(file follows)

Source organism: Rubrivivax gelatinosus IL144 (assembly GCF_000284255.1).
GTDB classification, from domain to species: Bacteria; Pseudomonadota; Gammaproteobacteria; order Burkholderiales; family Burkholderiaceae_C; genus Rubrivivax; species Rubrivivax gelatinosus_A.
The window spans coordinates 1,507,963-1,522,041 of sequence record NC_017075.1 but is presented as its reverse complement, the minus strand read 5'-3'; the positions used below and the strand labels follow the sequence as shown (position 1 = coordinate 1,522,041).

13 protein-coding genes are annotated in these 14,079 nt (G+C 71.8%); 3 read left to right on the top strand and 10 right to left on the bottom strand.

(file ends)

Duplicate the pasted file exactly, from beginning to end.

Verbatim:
Source organism: Rubrivivax gelatinosus IL144 (assembly GCF_000284255.1).
GTDB classification, from domain to species: Bacteria; Pseudomonadota; Gammaproteobacteria; order Burkholderiales; family Burkholderiaceae_C; genus Rubrivivax; species Rubrivivax gelatinosus_A.
The window spans coordinates 1,507,963-1,522,041 of sequence record NC_017075.1 but is presented as its reverse complement, the minus strand read 5'-3'; the positions used below and the strand labels follow the sequence as shown (position 1 = coordinate 1,522,041).

13 protein-coding genes are annotated in these 14,079 nt (G+C 71.8%); 3 read left to right on the top strand and 10 right to left on the bottom strand.